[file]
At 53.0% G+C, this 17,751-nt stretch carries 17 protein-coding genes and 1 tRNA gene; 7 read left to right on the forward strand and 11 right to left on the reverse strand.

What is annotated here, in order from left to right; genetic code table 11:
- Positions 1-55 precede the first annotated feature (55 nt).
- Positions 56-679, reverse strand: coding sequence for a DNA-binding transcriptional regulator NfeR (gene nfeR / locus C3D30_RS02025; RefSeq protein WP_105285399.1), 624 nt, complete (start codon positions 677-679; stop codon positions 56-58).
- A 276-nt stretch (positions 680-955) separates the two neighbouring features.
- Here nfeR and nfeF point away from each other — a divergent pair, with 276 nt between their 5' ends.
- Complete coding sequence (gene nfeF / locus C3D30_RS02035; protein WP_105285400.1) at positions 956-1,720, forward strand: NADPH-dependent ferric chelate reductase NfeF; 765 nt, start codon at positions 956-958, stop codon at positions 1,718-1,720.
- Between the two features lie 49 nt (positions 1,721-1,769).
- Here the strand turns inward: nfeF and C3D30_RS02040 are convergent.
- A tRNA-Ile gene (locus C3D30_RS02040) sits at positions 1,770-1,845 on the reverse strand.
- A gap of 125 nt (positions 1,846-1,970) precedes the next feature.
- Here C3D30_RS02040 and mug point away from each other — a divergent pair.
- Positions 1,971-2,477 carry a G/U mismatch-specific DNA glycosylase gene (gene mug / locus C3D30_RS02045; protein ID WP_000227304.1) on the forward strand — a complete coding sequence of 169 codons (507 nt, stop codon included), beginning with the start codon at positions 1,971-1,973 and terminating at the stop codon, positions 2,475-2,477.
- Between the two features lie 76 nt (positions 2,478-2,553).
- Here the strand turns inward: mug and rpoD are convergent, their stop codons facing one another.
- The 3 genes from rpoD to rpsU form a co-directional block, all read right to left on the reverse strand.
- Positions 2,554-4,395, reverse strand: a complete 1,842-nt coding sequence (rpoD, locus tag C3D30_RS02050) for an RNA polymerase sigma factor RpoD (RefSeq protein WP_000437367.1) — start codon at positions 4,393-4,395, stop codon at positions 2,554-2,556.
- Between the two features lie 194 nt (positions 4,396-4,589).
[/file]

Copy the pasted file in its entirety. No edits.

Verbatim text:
At 53.0% G+C, this 17,751-nt stretch carries 17 protein-coding genes and 1 tRNA gene; 7 read left to right on the forward strand and 11 right to left on the reverse strand.

What is annotated here, in order from left to right; genetic code table 11:
- Positions 1-55 precede the first annotated feature (55 nt).
- Positions 56-679, reverse strand: coding sequence for a DNA-binding transcriptional regulator NfeR (gene nfeR / locus C3D30_RS02025; RefSeq protein WP_105285399.1), 624 nt, complete (start codon positions 677-679; stop codon positions 56-58).
- A 276-nt stretch (positions 680-955) separates the two neighbouring features.
- Here nfeR and nfeF point away from each other — a divergent pair, with 276 nt between their 5' ends.
- Complete coding sequence (gene nfeF / locus C3D30_RS02035; protein WP_105285400.1) at positions 956-1,720, forward strand: NADPH-dependent ferric chelate reductase NfeF; 765 nt, start codon at positions 956-958, stop codon at positions 1,718-1,720.
- Between the two features lie 49 nt (positions 1,721-1,769).
- Here the strand turns inward: nfeF and C3D30_RS02040 are convergent.
- A tRNA-Ile gene (locus C3D30_RS02040) sits at positions 1,770-1,845 on the reverse strand.
- A gap of 125 nt (positions 1,846-1,970) precedes the next feature.
- Here C3D30_RS02040 and mug point away from each other — a divergent pair.
- Positions 1,971-2,477 carry a G/U mismatch-specific DNA glycosylase gene (gene mug / locus C3D30_RS02045; protein ID WP_000227304.1) on the forward strand — a complete coding sequence of 169 codons (507 nt, stop codon included), beginning with the start codon at positions 1,971-1,973 and terminating at the stop codon, positions 2,475-2,477.
- Between the two features lie 76 nt (positions 2,478-2,553).
- Here the strand turns inward: mug and rpoD are convergent, their stop codons facing one another.
- The 3 genes from rpoD to rpsU form a co-directional block, all read right to left on the reverse strand.
- Positions 2,554-4,395, reverse strand: a complete 1,842-nt coding sequence (rpoD, locus tag C3D30_RS02050) for an RNA polymerase sigma factor RpoD (RefSeq protein WP_000437367.1) — start codon at positions 4,393-4,395, stop codon at positions 2,554-2,556.
- Between the two features lie 194 nt (positions 4,396-4,589).